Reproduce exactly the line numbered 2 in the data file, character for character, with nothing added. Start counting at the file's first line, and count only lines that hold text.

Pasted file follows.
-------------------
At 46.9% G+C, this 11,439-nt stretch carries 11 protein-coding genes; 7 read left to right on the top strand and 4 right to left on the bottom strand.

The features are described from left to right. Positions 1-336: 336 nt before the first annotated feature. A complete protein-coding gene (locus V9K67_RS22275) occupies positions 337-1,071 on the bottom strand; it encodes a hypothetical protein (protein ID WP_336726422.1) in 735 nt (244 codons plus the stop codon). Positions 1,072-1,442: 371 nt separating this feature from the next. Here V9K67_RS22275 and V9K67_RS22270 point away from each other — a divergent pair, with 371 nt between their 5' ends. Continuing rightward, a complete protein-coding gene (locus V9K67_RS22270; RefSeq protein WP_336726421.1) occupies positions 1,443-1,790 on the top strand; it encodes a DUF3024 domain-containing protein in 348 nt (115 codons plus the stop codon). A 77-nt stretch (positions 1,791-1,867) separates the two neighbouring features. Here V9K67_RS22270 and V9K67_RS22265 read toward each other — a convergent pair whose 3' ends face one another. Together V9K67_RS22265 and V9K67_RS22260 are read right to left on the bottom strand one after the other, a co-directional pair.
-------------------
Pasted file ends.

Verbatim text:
The features are described from left to right. Positions 1-336: 336 nt before the first annotated feature. A complete protein-coding gene (locus V9K67_RS22275) occupies positions 337-1,071 on the bottom strand; it encodes a hypothetical protein (protein ID WP_336726422.1) in 735 nt (244 codons plus the stop codon). Positions 1,072-1,442: 371 nt separating this feature from the next. Here V9K67_RS22275 and V9K67_RS22270 point away from each other — a divergent pair, with 371 nt between their 5' ends. Continuing rightward, a complete protein-coding gene (locus V9K67_RS22270; RefSeq protein WP_336726421.1) occupies positions 1,443-1,790 on the top strand; it encodes a DUF3024 domain-containing protein in 348 nt (115 codons plus the stop codon). A 77-nt stretch (positions 1,791-1,867) separates the two neighbouring features. Here V9K67_RS22270 and V9K67_RS22265 read toward each other — a convergent pair whose 3' ends face one another. Together V9K67_RS22265 and V9K67_RS22260 are read right to left on the bottom strand one after the other, a co-directional pair.